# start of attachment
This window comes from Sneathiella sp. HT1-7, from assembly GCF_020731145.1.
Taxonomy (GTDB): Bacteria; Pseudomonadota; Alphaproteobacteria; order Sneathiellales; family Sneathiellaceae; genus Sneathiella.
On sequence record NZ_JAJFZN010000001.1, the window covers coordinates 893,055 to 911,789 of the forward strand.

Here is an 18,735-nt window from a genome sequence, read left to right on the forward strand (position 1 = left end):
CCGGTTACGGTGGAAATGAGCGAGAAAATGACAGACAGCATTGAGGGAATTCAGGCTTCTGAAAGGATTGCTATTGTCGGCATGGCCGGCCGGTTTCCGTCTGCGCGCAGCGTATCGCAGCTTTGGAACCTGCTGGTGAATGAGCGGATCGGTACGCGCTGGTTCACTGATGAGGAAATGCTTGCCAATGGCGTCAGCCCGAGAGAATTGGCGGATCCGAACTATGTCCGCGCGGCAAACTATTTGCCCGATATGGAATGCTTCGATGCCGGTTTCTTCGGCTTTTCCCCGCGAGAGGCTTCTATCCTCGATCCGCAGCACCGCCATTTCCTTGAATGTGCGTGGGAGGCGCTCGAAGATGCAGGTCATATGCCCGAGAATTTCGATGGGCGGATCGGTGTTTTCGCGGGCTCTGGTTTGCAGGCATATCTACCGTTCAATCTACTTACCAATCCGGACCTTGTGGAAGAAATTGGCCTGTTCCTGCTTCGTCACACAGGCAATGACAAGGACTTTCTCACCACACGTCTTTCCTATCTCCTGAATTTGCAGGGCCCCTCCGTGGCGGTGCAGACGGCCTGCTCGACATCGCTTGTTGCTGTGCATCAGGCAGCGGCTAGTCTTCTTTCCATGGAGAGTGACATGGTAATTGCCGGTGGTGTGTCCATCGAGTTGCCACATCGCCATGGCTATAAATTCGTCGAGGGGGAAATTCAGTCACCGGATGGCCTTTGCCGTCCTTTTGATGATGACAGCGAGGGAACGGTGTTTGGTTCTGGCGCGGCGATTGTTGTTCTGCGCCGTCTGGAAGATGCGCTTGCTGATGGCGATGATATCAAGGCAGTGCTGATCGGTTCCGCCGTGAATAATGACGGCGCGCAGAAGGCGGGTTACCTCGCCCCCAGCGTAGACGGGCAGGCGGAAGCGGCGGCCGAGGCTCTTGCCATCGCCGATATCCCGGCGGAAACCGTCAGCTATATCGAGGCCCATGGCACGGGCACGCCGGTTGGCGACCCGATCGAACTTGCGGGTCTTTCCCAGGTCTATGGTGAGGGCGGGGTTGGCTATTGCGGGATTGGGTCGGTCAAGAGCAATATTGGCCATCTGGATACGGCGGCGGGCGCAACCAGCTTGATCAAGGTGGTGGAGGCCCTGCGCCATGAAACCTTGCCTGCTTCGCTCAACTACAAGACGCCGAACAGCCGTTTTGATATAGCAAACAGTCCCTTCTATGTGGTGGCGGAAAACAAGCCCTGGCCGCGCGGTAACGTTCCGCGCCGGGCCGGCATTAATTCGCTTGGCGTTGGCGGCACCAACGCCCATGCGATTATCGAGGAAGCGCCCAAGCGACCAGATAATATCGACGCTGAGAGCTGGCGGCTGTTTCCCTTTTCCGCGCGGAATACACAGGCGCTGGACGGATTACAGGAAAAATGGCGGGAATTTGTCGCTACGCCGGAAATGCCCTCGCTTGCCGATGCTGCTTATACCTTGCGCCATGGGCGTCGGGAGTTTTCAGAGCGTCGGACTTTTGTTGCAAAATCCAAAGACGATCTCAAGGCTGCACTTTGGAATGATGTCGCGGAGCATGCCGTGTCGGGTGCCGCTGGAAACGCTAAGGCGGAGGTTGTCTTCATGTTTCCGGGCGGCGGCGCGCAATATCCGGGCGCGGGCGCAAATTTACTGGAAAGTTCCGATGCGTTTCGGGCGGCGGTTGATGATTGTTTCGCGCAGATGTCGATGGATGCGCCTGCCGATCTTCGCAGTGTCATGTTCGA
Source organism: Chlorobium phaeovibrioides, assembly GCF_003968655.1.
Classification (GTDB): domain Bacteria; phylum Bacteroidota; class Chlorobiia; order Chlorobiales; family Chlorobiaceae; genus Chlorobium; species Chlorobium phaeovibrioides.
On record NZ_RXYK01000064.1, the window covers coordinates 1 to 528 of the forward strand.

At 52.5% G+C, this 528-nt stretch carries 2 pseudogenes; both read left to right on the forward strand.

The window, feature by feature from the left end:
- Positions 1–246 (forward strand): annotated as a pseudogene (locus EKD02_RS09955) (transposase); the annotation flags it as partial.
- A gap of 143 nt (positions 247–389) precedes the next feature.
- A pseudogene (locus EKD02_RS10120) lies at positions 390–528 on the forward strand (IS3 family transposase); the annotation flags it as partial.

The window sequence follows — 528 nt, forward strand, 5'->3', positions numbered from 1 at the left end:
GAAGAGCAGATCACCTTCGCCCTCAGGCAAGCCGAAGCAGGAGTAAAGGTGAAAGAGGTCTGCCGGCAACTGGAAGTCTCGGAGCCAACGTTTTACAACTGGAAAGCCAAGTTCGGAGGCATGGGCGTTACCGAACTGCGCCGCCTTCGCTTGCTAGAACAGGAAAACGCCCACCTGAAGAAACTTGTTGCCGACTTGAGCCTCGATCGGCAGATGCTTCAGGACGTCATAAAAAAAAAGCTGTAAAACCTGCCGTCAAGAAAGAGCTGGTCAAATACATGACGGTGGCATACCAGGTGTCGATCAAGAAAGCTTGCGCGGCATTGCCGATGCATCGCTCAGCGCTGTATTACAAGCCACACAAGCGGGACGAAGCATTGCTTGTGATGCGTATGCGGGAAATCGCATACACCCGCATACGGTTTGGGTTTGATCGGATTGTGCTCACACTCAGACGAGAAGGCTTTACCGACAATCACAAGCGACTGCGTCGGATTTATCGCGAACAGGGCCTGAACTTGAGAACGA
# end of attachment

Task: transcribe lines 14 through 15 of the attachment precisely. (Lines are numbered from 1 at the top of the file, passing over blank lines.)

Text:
The window sequence follows — 528 nt, forward strand, 5'->3', positions numbered from 1 at the left end:
GAAGAGCAGATCACCTTCGCCCTCAGGCAAGCCGAAGCAGGAGTAAAGGTGAAAGAGGTCTGCCGGCAACTGGAAGTCTCGGAGCCAACGTTTTACAACTGGAAAGCCAAGTTCGGAGGCATGGGCGTTACCGAACTGCGCCGCCTTCGCTTGCTAGAACAGGAAAACGCCCACCTGAAGAAACTTGTTGCCGACTTGAGCCTCGATCGGCAGATGCTTCAGGACGTCATAAAAAAAAAGCTGTAAAACCTGCCGTCAAGAAAGAGCTGGTCAAATACATGACGGTGGCATACCAGGTGTCGATCAAGAAAGCTTGCGCGGCATTGCCGATGCATCGCTCAGCGCTGTATTACAAGCCACACAAGCGGGACGAAGCATTGCTTGTGATGCGTATGCGGGAAATCGCATACACCCGCATACGGTTTGGGTTTGATCGGATTGTGCTCACACTCAGACGAGAAGGCTTTACCGACAATCACAAGCGACTGCGTCGGATTTATCGCGAACAGGGCCTGAACTTGAGAACGA